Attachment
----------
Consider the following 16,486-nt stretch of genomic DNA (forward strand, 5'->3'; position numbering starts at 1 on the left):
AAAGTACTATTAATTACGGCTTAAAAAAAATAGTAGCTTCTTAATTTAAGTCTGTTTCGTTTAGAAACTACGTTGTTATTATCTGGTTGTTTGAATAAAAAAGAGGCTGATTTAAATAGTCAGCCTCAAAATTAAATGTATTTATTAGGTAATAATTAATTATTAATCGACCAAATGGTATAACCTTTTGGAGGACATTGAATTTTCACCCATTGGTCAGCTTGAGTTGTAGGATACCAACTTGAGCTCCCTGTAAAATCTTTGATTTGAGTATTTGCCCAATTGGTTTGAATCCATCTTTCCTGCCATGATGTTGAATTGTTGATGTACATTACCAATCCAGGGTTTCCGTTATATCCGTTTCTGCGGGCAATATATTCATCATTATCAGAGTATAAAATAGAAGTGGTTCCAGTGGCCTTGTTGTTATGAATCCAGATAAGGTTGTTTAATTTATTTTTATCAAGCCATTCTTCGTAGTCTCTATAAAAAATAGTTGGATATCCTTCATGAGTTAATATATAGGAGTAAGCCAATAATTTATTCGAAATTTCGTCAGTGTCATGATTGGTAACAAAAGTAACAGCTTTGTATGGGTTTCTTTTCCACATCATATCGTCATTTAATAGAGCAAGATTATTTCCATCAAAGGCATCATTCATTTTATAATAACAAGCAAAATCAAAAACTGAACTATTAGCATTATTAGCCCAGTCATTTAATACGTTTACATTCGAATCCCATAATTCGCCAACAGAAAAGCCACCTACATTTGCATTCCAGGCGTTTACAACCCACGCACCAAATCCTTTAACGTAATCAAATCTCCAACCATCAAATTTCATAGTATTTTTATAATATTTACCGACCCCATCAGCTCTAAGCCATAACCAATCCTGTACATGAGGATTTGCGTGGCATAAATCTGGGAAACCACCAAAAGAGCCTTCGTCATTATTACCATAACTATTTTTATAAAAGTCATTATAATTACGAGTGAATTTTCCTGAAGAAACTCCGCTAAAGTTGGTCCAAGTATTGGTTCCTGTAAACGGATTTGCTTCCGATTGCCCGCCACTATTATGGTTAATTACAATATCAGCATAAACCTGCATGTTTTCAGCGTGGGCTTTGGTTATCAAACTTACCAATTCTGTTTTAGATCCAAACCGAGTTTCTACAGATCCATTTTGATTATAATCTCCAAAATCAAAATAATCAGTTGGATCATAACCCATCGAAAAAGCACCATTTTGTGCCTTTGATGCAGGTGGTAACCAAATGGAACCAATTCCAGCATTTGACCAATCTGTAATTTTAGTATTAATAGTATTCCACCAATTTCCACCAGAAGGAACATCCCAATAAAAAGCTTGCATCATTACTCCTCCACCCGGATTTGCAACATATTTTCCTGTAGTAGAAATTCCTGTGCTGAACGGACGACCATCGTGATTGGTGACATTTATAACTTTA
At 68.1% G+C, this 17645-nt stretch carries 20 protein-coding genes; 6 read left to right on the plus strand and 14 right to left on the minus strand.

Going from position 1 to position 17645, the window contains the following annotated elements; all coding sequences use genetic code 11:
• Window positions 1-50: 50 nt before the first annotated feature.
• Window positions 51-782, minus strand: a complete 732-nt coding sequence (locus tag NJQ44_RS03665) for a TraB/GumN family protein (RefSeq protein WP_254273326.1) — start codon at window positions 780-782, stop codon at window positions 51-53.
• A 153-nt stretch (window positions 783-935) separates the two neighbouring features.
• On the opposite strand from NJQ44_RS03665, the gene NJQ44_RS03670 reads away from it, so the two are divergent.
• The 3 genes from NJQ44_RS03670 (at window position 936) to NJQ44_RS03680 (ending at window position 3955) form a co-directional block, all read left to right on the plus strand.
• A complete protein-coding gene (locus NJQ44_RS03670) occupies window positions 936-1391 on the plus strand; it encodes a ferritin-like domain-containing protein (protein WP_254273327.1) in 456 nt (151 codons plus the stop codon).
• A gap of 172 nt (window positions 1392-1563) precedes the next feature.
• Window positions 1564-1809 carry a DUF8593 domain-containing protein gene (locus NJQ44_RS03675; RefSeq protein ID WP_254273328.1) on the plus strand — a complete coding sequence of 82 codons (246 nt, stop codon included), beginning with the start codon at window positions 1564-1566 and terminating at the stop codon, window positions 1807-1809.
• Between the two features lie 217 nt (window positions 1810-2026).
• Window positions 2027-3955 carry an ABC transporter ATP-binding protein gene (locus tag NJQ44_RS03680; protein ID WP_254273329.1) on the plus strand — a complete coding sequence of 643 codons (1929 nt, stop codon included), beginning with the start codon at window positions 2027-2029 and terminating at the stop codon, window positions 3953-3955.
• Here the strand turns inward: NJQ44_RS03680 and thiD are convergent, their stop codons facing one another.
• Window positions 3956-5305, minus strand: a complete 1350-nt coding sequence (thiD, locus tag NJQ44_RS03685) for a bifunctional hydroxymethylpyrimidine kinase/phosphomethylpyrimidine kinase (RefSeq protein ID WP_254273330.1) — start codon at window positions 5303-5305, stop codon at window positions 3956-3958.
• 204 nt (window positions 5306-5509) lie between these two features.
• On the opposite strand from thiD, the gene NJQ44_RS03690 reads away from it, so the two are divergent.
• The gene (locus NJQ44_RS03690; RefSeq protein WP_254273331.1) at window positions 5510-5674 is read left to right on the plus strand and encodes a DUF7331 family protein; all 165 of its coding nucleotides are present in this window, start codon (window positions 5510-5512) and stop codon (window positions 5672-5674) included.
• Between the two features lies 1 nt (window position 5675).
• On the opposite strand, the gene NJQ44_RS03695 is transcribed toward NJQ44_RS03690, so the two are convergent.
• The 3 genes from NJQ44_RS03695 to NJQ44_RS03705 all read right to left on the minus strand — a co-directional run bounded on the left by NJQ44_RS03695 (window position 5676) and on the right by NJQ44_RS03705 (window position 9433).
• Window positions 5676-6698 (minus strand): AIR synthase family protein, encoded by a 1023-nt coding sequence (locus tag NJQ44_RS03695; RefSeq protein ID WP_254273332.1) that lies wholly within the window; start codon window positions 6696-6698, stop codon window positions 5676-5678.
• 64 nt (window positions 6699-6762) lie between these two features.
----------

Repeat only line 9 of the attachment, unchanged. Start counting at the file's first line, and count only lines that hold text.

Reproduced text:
• The 3 genes from NJQ44_RS03670 (at window position 936) to NJQ44_RS03680 (ending at window position 3955) form a co-directional block, all read left to right on the plus strand.